Intimately tied to this “number game” is the technology of blood glucose meters. While recent reviews on the evidence base of self-testing conclude that it has no benefit for type 2 diabetics (IQWiG 2009), the German Diabetes Union guidelines that include self-testing in type 2 diabetes education programmes have not yet been revised (Herpertz et al. 2003). Two years prior to this IQWiG24 review, at the time of the fieldwork, both family doctors and the self-help group encouraged my research participants to measure their glucose levels on a regular basis. All patients I have met owned a meter and enthusiastically used it despite the fact that monitoring is quite a costly exercise (each test strip costs EUR 1) that is rarely covered by health insurance. I suggest that meters are more than technological artefacts introduced by health professionals to survey (or discipline) their patients – although that is, of course, a reason why they are handed out (and can today be connected to computers to read and document weekly and monthly results). I would argue that patients use such meters to their own ends. Diabetic bodies are out of control and unpredictable.





Blood glucose meters help patients to visualise such unpredictabilities as poor diabetes control is only physically experienced at already very dangerous levels (close to hypo- or hyperglycaemia which leads to coma). Meters can reduce anxieties, and are daily companions that support the often very illusive practice of controlling diabetes.

5.1 Quantifying diabetes

Any first time attendee of Berlin’s Turkish diabetes self-help group was confronted with – and admittedly often put off by – a certain focus on a rather abstract way of understanding diabetes. Every session contained the inevitable moment when the group’s leader Yılmaz drew a series of numbers on the blackboard. The most common table I copied time and again into my little field note book (e.g.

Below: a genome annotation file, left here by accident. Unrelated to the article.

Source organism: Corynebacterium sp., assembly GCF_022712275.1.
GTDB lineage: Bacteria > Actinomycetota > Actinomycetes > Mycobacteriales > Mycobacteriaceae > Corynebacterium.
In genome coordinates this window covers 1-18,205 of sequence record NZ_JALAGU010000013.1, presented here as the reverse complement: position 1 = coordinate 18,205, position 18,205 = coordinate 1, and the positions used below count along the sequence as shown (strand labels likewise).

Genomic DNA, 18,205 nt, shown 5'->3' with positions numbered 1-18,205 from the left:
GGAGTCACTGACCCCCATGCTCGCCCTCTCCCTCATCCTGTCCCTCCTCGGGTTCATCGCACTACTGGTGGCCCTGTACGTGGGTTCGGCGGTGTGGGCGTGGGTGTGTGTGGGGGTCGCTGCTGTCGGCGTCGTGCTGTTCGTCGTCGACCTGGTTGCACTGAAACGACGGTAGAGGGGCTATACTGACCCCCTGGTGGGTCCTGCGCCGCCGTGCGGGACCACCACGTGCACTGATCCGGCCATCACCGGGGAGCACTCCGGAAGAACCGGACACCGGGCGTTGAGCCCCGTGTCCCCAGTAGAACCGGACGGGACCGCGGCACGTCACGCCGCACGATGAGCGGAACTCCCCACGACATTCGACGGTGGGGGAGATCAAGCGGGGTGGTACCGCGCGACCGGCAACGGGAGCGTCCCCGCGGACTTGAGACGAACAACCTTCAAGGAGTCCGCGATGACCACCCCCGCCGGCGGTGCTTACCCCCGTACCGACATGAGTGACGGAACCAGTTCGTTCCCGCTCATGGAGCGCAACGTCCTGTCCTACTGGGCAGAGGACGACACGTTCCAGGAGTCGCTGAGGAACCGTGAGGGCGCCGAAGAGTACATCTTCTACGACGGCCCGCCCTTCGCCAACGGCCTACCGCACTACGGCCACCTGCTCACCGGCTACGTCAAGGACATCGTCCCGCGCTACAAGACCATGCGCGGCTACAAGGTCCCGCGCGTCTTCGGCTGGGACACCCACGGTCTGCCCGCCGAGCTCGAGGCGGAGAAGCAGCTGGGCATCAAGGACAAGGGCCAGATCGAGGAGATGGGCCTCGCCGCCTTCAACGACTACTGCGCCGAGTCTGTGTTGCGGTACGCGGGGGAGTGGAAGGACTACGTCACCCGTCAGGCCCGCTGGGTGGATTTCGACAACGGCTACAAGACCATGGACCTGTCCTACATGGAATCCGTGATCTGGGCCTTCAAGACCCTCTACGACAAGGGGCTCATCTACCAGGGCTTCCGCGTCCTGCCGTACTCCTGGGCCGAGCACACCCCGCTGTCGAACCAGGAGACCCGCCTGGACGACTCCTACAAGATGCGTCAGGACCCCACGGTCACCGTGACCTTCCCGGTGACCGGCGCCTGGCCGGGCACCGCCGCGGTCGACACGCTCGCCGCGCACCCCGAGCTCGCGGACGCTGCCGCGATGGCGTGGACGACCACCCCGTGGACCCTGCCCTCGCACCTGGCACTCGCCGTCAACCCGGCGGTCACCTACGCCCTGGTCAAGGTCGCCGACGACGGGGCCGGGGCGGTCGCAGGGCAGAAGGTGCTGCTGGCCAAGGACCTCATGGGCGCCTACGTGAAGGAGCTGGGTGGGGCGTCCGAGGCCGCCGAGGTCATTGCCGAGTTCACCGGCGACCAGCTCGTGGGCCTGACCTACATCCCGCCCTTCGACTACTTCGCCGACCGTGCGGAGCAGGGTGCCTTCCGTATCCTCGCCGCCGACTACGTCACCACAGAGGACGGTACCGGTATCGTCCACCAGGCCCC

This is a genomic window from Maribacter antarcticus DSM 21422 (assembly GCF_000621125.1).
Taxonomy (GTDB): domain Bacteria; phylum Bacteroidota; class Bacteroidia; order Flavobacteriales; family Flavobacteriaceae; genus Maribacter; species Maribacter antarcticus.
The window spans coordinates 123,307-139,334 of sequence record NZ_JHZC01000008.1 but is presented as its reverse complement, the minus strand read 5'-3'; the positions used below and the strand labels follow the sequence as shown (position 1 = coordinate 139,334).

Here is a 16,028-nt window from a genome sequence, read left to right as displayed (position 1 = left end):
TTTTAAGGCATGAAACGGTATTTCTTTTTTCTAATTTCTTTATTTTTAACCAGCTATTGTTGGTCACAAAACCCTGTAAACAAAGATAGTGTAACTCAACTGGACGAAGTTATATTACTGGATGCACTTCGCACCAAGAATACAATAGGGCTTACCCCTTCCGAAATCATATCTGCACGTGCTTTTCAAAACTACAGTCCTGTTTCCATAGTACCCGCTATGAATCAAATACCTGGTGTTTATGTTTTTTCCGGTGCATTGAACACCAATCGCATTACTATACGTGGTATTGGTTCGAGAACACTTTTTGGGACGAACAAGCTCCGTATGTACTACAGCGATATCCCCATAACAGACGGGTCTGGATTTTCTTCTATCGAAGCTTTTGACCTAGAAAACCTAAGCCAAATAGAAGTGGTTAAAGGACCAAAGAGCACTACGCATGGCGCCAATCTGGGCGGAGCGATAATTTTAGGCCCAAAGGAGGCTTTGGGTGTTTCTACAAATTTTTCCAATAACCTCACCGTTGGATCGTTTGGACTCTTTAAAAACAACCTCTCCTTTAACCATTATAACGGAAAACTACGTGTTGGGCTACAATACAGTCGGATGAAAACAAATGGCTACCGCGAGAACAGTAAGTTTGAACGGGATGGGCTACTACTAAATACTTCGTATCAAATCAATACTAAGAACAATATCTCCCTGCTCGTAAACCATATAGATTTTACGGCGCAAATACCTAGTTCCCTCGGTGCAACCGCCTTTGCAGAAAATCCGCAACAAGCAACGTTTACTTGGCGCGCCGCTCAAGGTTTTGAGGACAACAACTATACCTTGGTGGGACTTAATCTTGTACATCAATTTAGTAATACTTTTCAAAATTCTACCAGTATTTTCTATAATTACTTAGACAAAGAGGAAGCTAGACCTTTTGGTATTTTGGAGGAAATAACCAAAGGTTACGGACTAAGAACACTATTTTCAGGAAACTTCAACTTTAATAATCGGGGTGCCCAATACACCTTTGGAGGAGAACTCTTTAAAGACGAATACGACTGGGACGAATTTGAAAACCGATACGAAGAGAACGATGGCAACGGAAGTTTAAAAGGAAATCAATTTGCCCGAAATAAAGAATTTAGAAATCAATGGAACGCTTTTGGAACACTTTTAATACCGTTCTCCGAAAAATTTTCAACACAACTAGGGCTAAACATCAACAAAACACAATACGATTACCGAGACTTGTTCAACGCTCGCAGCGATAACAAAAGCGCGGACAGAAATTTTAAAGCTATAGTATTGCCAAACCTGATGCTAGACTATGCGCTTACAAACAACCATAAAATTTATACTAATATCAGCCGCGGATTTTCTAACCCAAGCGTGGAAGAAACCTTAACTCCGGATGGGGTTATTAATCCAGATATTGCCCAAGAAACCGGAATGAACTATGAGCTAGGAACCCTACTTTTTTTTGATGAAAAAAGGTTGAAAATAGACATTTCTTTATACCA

field notes 21.04.2007) was:

Açlik kan şeker: [lit. hungry, i.e. fasting blood sugar] 70 – 99 ml25 100 – 126 ml IQWiG, the Institute for Quality and Efficiency in Health Care, is the German equivalent of NICE, UK’s National Institute of Clinical Excellence.

In fact, “ml” is the wrong unit here. It should read “mg/dl” (milligram per decilitre) or “mg%”.

126 ml Tokluk kan şeker: [lit. full blood sugar, (two hours) after eating] 90 – 140 ml 140 – 199 ml 200 ml As abstract and inert as such tables appear to the newcomer, these numbers contain complex meaning. They are numeric explanations of the illness diabetes itself, the difference between healthy and diabetic, “good” and “bad” diabetes control, parameters of risk and danger and reference points of current illness status. These numbers appeared every week, sternly rehearsed by the sometimes eager, often anxious, crowd that was invited to correctly dictate each figure to Yılmaz. However, far from being a mere theoretical exercise, the self-help group members were dealing with these numbers on a daily basis in their very practical experiences of living with diabetes. They measured their blood sugar levels every day, comparing the results with the tables, adjusting medication dosage, food intake or exercise levels accordingly, recording the numbers in their diabetes diaries, understanding their current health in this way, sharing such information with the other self-help group members, health professionals and also family. “You were up to 300 once, Mama”, Sevim’s 10-year-old daughter announced when I visited them after their summer holiday in Turkey and inquired on how the diabetes management had been going there (field notes 17.07.2007). This subchapter is about numbers, figures, rates, levels, in short the numeric diabetes control.

Blood glucose, pressure and cholesterol in numbers There are various forms of numbers a diabetes patient is confronted with. The above case is the most important set of figures: the table of blood-sugar levels or rather of the cut off points that determine clinical standards of glucose concentration in your blood. The first set of numbers of fasting blood glucose represents the levels before

having eaten:

Açlik kan şeker [lit. hungry, i.e. fasting blood sugar] 70 – 99 mg/dl good (also average non-diabetic levels) 100 – 126 mg/dl average 126 mg/dl high Levels until 100 are considered very good (and also represent non-diabetic glucose levels), between 100 and 126 are average levels, whereas anything above 126 is too high. Many diabetics’ levels before eating, often in the morning, can be that elevated if their diabetes is not controlled very well and/or as the liver also produces glucose that a diabetic pancreas might not handle over night. The second set of numbers is measured two hours after eating (or two hours after having administered a sugary